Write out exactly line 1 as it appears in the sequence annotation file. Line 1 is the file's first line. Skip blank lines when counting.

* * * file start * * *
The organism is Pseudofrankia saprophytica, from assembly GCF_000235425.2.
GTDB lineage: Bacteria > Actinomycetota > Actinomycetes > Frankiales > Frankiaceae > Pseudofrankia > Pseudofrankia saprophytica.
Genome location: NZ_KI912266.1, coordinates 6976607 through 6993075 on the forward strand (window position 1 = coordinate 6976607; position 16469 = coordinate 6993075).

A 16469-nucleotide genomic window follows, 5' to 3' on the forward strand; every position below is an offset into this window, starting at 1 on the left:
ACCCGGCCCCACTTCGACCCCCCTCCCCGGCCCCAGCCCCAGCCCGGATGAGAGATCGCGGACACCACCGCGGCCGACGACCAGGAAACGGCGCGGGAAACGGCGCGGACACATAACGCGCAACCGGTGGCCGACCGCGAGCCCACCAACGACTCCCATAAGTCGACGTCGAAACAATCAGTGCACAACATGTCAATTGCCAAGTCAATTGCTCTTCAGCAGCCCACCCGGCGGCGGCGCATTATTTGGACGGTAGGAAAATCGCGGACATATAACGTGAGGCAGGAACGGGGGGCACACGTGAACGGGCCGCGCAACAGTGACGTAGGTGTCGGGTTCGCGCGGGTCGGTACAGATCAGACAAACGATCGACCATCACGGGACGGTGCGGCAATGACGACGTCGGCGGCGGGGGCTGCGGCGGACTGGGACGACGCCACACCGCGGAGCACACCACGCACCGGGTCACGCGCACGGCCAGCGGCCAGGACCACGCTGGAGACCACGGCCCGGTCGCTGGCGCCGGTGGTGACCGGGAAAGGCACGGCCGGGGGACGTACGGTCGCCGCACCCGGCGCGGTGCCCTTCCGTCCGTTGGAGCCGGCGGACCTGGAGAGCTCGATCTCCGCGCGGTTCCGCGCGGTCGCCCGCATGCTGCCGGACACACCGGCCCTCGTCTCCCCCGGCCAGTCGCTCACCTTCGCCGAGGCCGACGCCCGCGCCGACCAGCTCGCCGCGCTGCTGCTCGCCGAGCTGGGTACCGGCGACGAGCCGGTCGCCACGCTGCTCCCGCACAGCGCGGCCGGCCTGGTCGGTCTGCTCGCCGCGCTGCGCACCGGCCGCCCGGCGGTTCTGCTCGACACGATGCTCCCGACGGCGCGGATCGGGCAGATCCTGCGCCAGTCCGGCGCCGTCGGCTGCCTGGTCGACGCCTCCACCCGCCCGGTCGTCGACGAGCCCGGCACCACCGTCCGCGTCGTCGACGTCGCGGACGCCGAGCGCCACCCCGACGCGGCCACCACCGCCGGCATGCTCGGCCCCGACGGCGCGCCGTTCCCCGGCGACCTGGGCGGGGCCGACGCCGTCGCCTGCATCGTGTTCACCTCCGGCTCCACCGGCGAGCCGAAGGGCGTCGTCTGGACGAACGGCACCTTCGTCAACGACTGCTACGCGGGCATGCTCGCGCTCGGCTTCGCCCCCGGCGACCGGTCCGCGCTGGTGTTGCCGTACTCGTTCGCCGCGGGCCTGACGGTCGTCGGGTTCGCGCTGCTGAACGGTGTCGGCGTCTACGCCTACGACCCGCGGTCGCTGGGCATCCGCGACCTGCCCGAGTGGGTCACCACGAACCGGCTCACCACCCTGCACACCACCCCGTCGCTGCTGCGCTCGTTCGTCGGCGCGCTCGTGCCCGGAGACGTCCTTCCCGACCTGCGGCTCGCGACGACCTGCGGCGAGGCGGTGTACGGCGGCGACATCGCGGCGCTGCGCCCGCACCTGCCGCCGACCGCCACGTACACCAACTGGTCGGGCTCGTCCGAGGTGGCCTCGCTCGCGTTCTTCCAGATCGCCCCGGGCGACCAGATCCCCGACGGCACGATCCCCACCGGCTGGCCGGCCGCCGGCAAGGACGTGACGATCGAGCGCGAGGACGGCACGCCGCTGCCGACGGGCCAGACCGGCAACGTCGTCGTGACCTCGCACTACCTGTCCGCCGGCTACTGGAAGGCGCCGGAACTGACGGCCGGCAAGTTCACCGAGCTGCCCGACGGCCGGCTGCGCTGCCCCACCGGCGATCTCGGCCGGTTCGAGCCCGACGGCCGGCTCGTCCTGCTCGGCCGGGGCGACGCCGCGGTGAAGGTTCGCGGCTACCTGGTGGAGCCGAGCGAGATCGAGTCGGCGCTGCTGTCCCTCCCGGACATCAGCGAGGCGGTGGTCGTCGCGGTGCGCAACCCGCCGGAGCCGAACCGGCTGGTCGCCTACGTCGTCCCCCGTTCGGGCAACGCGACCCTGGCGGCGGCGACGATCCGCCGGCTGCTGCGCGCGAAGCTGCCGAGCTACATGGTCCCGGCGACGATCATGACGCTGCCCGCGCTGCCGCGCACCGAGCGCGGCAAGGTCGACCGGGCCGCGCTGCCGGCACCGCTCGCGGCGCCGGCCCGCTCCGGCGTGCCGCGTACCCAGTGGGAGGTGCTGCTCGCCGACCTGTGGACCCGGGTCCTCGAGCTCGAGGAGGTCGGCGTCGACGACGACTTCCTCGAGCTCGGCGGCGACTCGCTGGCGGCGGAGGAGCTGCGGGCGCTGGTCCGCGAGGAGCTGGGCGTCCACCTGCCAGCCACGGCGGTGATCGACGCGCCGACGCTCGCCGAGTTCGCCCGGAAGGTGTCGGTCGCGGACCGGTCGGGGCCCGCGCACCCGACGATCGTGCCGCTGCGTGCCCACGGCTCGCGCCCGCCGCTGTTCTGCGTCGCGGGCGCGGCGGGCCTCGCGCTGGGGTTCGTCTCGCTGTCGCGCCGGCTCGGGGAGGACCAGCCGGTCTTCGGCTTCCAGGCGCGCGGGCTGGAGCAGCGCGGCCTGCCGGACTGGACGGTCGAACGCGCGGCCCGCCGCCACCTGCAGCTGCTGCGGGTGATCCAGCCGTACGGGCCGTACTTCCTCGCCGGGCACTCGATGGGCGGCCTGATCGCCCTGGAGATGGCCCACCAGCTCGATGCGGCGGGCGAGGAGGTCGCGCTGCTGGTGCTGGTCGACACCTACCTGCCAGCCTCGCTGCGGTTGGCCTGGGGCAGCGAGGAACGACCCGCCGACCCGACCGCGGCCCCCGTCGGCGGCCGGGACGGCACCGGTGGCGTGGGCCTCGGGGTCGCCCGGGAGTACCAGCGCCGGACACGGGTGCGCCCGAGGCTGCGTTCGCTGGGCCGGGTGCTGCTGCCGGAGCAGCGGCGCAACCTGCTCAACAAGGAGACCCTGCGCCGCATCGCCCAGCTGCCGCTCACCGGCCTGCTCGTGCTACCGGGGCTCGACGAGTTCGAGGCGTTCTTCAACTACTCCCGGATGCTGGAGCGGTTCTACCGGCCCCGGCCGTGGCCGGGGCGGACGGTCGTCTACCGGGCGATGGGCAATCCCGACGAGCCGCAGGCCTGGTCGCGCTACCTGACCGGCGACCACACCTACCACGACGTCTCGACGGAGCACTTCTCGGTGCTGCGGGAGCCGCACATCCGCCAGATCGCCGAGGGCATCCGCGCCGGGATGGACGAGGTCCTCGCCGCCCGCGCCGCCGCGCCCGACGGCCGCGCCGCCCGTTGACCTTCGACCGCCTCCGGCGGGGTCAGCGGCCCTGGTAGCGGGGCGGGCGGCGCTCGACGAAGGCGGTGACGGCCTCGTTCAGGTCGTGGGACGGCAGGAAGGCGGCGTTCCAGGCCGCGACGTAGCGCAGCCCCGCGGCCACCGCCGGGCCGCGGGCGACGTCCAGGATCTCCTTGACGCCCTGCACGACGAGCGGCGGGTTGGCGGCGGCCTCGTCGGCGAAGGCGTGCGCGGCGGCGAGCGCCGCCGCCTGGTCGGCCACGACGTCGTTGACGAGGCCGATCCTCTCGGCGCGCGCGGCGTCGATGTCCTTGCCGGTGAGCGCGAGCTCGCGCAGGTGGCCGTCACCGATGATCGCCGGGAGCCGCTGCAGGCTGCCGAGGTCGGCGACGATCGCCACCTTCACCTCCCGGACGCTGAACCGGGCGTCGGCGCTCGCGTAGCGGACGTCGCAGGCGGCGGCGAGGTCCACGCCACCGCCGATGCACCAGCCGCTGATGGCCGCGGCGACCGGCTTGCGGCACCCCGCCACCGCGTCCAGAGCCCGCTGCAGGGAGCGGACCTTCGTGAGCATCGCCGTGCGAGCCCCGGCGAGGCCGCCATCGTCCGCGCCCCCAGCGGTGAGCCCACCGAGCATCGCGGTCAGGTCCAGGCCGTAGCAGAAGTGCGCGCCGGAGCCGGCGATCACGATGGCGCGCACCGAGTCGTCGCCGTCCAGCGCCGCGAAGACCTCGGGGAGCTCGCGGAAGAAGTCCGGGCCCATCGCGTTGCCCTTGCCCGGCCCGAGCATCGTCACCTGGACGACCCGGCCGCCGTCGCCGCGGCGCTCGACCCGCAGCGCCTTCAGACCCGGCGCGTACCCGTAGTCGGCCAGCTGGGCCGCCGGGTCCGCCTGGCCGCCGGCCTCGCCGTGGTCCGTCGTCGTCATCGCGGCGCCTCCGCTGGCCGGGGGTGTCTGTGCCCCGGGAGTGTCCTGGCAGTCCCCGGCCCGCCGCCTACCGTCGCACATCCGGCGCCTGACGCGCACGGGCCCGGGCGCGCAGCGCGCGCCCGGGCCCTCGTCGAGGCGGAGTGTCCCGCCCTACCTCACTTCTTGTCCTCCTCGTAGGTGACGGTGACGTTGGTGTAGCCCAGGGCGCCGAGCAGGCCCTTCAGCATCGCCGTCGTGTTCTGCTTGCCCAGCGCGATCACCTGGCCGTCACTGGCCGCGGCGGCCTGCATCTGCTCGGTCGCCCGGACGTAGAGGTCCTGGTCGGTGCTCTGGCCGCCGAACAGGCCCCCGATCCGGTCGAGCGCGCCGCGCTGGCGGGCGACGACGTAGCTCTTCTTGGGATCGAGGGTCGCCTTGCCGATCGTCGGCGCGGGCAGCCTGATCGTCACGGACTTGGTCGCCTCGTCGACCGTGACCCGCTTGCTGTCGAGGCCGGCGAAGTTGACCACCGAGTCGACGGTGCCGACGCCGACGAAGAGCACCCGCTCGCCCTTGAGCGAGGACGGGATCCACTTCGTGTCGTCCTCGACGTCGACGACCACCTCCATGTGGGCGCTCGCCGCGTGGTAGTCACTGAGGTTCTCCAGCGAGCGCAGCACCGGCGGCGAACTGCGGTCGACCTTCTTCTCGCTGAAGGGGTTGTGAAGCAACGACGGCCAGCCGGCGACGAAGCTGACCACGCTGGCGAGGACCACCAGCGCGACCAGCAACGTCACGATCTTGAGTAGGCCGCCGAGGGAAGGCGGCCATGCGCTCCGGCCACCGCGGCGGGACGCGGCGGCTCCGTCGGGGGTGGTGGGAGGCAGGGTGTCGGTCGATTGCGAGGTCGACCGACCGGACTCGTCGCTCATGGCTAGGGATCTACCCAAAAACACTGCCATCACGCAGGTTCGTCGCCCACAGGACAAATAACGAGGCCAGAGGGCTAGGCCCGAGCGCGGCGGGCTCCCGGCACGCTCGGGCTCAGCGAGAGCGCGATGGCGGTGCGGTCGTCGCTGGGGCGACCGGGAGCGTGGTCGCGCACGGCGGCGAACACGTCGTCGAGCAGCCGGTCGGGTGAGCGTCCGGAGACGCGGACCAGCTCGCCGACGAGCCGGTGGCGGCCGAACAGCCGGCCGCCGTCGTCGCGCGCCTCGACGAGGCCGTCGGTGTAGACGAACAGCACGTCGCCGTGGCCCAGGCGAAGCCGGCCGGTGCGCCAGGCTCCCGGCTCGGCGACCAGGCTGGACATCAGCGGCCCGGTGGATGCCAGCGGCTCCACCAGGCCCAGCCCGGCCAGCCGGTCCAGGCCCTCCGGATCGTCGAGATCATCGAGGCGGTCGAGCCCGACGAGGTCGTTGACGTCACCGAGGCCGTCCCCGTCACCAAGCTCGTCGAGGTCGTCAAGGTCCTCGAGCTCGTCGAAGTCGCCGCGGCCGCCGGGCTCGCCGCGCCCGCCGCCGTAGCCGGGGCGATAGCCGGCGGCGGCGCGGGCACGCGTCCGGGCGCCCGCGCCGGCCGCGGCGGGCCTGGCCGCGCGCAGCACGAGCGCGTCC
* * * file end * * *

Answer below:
The organism is Pseudofrankia saprophytica, from assembly GCF_000235425.2.